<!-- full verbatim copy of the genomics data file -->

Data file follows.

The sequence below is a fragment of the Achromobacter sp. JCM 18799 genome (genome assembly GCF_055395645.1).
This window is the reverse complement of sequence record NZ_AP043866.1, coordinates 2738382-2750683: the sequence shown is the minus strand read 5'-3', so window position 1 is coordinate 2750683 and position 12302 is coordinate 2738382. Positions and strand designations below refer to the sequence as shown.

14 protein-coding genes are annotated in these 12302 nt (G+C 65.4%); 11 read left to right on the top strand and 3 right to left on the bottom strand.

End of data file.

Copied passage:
The sequence below is a fragment of the Achromobacter sp. JCM 18799 genome (genome assembly GCF_055395645.1).
This window is the reverse complement of sequence record NZ_AP043866.1, coordinates 2738382-2750683: the sequence shown is the minus strand read 5'-3', so window position 1 is coordinate 2750683 and position 12302 is coordinate 2738382. Positions and strand designations below refer to the sequence as shown.

14 protein-coding genes are annotated in these 12302 nt (G+C 65.4%); 11 read left to right on the top strand and 3 right to left on the bottom strand.